The sixth door: Noses

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Idiom: Ich habe die Nase voll.

Literal Translation: I have the nose full.

How to use it: Your friend Elvira and you are downtown, shopping Christmas gifts. The stores are crowded, the streets are packed and you barely fit in the metro car. (Because German cities are overpopulated.) Elvira has finally gotten the perfect present for Günther and you managed to buy something for your godchild, but both of you are very exhausted when you sit down in a café. You want to tell Elvira that you are fed up with all the Christmas stress, so you say, “I have the nose full of Christmas shopping!”

The fifth door: Having birds

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Idiom: Du hast einen Vogel.

Literal Translation: You have a bird.

How to use it: It is Günther and Elvira’s anniversary and he wants to take her out. Günther has already reserved a table at a really nice restaurant in the HafenCity in Hamburg and has a little jewel box in his pocket. At breakfast, he reminds Elvira of their date night. She tells him her experiments in the lab didn’t work yesterday so she plans to spend the night with her research. “You want to sleep over next to your bacteria?!” Günther says annoyed. „You have a bird!” A bird? Yes – this is the German way to tell Elvira that he thinks she is crazy.

The fourth door: Full bags

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Idiom: Das kommt nicht in die Tüte!

Literal Translation: That does not come into (tote/shopping) bag!

How to use it: Elvira and Günther are discussing New Year’s Eve. Of course there are many things to consider and compromises to be made. Elvira prefers to be with her family, Günther wants to be with friends. She can imagine staying in town to first see family and then meet with friends, but when Günther suggests they should travel into the forest to get drunk with his friends in a cabin, Elvira rejects the idea heavily by saying, “That does not come into the bag!” If you, like Elvira, need to make clear in German that you are really against a proposal, you inform your dialogue partner about the contents of your bag.

The third door: Railway stations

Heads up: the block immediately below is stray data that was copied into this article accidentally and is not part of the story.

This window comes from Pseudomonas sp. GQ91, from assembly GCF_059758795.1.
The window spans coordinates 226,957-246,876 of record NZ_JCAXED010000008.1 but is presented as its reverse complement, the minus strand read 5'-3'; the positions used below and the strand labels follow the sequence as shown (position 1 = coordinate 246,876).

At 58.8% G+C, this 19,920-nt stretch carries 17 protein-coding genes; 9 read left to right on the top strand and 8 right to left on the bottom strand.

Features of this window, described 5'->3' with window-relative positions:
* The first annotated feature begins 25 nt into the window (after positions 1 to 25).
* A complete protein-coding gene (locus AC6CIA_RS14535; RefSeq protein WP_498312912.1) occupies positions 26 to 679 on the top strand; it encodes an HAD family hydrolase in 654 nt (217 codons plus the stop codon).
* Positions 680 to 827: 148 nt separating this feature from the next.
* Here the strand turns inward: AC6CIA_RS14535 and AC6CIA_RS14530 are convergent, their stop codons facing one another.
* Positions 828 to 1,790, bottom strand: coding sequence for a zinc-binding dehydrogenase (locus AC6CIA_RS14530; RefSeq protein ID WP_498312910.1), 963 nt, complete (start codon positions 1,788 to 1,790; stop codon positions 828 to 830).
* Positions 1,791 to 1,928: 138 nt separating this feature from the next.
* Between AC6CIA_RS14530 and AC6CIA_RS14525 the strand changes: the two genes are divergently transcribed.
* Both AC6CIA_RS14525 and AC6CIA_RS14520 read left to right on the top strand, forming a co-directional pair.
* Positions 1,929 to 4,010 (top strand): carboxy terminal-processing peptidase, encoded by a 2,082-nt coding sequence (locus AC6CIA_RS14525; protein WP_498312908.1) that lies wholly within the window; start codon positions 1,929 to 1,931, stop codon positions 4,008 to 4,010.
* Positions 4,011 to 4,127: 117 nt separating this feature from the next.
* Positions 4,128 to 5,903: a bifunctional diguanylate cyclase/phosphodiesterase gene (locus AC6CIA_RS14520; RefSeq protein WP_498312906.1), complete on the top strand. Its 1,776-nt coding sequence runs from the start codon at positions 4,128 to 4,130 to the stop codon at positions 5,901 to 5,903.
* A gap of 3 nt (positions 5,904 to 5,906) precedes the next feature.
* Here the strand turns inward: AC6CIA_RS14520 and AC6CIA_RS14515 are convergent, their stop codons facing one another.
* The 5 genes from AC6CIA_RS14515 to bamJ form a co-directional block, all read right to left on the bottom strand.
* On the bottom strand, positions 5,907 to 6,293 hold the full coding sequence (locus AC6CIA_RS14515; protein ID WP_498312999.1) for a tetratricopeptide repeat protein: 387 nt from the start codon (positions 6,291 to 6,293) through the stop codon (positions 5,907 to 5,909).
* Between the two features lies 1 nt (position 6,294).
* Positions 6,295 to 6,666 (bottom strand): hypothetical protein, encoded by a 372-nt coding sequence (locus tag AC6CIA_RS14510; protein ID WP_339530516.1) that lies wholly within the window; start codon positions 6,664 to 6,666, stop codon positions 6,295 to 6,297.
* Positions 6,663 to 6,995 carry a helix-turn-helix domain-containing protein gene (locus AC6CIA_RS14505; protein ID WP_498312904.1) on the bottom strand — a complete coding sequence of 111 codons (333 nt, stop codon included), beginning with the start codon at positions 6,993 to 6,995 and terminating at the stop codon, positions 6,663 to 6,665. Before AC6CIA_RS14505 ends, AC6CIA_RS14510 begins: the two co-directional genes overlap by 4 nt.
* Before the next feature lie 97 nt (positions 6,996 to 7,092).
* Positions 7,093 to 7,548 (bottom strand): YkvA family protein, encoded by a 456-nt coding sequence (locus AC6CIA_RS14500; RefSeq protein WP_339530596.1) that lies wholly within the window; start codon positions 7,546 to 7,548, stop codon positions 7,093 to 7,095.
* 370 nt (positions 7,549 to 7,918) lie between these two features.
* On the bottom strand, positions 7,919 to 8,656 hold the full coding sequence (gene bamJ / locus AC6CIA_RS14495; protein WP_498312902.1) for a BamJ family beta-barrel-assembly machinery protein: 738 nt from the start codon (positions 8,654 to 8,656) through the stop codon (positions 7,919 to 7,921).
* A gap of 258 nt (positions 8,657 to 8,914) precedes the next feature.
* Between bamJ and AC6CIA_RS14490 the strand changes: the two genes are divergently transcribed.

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Idiom: Ich verstehe nur Bahnhof.

Literal Translation: I only understand railway station.

How to use it: This is a rather popular idiom to teach non-Germans. (I hope you don’t know it yet.) Imagine you sitting at dinner with Günther who wants to tell you about his girlfriend Elvira’s latest research project. “Did you know that biosynthesis of glycosaminoglycans starts with the addition of a xylose residue onto a serine residue in the core protein?” While you are staring at him dumbfounded, this is the perfect opportunity to say: “I only understand railway station!” – meaning you understand absolutely nothing.

The second door: elephants and mosquitos

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Idiom: Er macht aus jeder Mücke einen Elefanten.

Literal Translation: He makes an elephant out of every mosquito.

How to use it: You were already introduced to your German friend Günther who tends to get carried away. The taxes, the weather, the politicians – Günther can get annoyed quickly with small things. When he throws a fit about, say, his girlfriend Elvira who looked at another guy, he wants to break up with her, he is once more making an elephant out of every mosquito.

Even the English and Swedish language have their own versions of the expression. A Swede makes a chicken out of one feather while the English make a mountain out of a molehill. Both these are rooted in England that has molehills and mountains respectively Sweden where there are chicken. Don’t ask me why the Germans go with mosquitos and elephants…

Advent calendar